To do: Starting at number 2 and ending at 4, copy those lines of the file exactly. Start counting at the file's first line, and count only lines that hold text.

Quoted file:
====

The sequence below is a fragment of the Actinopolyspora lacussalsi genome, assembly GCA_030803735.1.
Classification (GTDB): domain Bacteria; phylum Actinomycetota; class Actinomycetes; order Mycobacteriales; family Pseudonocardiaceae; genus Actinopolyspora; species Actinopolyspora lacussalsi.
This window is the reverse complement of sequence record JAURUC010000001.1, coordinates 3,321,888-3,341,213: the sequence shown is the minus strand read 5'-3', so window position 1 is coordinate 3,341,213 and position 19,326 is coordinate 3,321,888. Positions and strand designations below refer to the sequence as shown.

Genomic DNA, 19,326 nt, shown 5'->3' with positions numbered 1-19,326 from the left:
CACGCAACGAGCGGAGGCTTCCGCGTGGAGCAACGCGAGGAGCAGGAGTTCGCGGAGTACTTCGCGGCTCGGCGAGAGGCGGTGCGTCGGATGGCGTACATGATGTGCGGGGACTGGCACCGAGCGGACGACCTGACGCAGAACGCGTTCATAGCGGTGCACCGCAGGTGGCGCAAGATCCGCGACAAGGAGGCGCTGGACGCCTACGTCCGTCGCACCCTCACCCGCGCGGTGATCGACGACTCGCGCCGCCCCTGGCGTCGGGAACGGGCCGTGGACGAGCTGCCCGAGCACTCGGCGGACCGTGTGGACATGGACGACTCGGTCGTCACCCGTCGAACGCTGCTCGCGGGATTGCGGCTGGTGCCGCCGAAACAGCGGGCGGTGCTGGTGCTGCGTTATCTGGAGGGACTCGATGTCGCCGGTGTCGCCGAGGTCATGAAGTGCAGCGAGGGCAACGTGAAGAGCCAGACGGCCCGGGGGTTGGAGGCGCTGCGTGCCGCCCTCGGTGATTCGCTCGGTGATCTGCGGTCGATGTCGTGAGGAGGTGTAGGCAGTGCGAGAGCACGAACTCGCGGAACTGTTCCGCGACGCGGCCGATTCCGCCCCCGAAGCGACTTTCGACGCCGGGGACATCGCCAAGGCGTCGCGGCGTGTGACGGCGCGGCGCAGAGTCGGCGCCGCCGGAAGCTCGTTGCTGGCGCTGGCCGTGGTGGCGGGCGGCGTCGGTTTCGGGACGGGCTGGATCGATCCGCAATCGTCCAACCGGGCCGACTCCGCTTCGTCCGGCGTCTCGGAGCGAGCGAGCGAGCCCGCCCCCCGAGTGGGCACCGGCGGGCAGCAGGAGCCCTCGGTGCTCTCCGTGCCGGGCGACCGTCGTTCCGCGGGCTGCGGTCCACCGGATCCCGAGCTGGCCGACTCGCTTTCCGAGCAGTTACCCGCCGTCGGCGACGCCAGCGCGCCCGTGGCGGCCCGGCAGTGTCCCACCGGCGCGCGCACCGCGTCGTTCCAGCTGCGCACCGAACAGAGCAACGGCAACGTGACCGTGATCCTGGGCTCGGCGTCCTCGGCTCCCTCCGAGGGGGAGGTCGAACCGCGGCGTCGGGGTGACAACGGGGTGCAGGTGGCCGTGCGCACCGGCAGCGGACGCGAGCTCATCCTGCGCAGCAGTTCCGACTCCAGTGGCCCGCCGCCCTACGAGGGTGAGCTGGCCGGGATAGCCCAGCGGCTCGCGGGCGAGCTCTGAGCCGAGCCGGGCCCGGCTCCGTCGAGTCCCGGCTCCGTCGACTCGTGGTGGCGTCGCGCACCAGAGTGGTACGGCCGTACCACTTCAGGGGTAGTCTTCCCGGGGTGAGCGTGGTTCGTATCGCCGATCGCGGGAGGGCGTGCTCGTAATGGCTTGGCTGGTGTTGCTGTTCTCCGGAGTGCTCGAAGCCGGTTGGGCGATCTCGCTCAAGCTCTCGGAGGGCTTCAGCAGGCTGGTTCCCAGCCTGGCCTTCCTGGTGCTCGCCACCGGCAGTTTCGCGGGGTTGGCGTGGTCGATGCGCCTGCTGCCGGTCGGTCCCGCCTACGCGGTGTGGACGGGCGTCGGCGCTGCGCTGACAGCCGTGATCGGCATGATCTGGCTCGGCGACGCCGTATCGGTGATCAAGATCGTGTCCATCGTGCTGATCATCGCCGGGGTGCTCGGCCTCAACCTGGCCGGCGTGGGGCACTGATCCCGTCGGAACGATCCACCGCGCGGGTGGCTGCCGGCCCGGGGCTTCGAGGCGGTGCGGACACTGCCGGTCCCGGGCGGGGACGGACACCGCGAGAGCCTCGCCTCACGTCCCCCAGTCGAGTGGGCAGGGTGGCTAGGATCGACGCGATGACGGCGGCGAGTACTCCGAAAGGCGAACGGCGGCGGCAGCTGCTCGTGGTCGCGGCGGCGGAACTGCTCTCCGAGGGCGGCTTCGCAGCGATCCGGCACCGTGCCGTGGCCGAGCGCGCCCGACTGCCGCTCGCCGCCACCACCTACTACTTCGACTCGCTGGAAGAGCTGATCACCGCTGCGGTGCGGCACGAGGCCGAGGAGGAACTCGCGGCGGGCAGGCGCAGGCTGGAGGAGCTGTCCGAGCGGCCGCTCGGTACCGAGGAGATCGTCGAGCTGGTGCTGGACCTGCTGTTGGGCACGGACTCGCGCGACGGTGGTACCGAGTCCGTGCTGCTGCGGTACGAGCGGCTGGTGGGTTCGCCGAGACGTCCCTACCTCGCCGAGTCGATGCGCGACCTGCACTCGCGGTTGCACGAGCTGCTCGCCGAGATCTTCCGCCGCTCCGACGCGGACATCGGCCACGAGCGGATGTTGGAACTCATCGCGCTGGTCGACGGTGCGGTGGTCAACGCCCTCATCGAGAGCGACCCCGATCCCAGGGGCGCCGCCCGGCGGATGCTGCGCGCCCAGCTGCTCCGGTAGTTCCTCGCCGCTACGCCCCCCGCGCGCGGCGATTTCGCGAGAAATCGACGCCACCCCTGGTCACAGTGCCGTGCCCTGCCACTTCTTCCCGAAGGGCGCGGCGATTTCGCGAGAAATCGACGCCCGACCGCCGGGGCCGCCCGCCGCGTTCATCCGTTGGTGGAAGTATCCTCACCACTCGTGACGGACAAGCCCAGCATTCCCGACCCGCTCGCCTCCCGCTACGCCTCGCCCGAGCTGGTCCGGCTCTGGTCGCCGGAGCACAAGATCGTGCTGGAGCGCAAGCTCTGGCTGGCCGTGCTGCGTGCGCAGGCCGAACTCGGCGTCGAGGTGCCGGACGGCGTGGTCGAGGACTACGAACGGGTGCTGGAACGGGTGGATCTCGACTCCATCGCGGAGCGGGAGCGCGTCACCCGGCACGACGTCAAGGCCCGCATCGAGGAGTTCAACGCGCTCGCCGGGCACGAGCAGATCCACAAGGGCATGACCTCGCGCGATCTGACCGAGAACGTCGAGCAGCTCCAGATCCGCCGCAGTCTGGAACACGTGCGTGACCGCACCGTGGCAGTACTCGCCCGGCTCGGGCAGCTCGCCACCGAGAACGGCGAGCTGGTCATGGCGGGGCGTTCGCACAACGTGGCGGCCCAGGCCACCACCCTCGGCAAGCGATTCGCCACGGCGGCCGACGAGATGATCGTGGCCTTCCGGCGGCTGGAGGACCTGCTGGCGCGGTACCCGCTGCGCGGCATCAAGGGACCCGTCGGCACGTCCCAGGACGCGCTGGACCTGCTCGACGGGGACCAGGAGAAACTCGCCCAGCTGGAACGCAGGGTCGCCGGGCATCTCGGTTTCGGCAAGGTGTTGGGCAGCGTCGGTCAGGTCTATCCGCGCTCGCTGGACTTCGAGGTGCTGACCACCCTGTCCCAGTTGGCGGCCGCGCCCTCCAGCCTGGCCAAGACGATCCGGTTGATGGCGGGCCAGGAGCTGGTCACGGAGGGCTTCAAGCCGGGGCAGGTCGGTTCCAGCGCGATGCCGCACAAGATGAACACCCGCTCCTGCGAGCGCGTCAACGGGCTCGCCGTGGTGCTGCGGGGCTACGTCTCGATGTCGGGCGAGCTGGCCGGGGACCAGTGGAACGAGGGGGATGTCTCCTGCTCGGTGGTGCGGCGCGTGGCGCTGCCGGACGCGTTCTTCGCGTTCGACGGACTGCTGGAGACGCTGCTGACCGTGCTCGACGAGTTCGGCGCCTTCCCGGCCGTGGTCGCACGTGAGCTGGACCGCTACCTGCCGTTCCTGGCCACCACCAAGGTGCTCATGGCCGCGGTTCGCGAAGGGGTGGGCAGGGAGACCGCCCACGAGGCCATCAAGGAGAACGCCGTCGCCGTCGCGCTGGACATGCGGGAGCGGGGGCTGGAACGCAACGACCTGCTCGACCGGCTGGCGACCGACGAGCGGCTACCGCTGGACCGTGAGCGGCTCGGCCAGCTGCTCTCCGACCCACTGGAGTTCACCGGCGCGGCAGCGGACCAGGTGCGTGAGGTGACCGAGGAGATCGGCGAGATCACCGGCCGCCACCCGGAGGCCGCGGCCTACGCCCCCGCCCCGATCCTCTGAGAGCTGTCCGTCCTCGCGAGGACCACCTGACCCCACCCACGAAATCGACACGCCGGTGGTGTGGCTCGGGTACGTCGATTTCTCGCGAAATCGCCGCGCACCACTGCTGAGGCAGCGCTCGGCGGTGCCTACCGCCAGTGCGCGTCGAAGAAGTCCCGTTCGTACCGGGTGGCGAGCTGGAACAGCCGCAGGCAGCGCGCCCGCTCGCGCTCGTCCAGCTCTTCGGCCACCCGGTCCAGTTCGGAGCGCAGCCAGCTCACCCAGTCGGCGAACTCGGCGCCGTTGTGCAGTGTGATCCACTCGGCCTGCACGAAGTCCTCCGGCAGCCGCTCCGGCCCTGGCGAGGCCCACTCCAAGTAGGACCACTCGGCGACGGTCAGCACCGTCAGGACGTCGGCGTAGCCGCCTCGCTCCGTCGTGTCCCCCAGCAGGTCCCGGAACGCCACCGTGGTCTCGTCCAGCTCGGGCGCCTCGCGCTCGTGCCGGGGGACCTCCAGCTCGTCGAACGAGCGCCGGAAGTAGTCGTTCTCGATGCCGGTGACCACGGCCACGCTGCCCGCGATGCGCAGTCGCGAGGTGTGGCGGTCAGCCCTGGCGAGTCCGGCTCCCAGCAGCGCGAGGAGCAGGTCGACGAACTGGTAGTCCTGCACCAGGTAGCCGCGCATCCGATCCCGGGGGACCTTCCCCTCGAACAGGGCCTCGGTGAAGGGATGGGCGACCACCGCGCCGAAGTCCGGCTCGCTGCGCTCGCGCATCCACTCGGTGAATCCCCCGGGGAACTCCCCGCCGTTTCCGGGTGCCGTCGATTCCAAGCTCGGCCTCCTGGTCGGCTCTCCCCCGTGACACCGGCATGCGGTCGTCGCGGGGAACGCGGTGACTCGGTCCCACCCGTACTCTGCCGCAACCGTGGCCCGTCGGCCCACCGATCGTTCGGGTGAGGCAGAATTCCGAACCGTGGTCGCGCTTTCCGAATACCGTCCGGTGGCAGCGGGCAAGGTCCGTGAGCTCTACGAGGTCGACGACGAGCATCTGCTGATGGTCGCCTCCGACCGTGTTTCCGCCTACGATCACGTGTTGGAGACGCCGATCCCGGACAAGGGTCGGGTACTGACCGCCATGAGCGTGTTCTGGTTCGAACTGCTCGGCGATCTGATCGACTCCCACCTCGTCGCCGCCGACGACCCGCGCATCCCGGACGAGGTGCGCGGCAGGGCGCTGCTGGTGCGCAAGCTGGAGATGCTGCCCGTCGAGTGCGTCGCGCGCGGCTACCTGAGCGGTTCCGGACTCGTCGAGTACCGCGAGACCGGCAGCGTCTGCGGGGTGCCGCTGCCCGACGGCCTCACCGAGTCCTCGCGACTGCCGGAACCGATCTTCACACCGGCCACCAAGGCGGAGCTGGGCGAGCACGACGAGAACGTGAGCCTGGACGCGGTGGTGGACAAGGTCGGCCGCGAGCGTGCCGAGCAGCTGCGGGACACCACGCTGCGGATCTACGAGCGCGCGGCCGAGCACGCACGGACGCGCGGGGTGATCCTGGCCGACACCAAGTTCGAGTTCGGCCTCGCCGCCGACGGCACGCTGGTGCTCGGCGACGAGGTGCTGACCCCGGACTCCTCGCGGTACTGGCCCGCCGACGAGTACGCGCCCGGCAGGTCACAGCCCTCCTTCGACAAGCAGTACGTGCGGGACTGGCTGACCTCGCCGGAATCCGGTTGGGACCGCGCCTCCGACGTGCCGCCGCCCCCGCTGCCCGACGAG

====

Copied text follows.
Classification (GTDB): domain Bacteria; phylum Actinomycetota; class Actinomycetes; order Mycobacteriales; family Pseudonocardiaceae; genus Actinopolyspora; species Actinopolyspora lacussalsi.
This window is the reverse complement of sequence record JAURUC010000001.1, coordinates 3,321,888-3,341,213: the sequence shown is the minus strand read 5'-3', so window position 1 is coordinate 3,341,213 and position 19,326 is coordinate 3,321,888. Positions and strand designations below refer to the sequence as shown.

Genomic DNA, 19,326 nt, shown 5'->3' with positions numbered 1-19,326 from the left: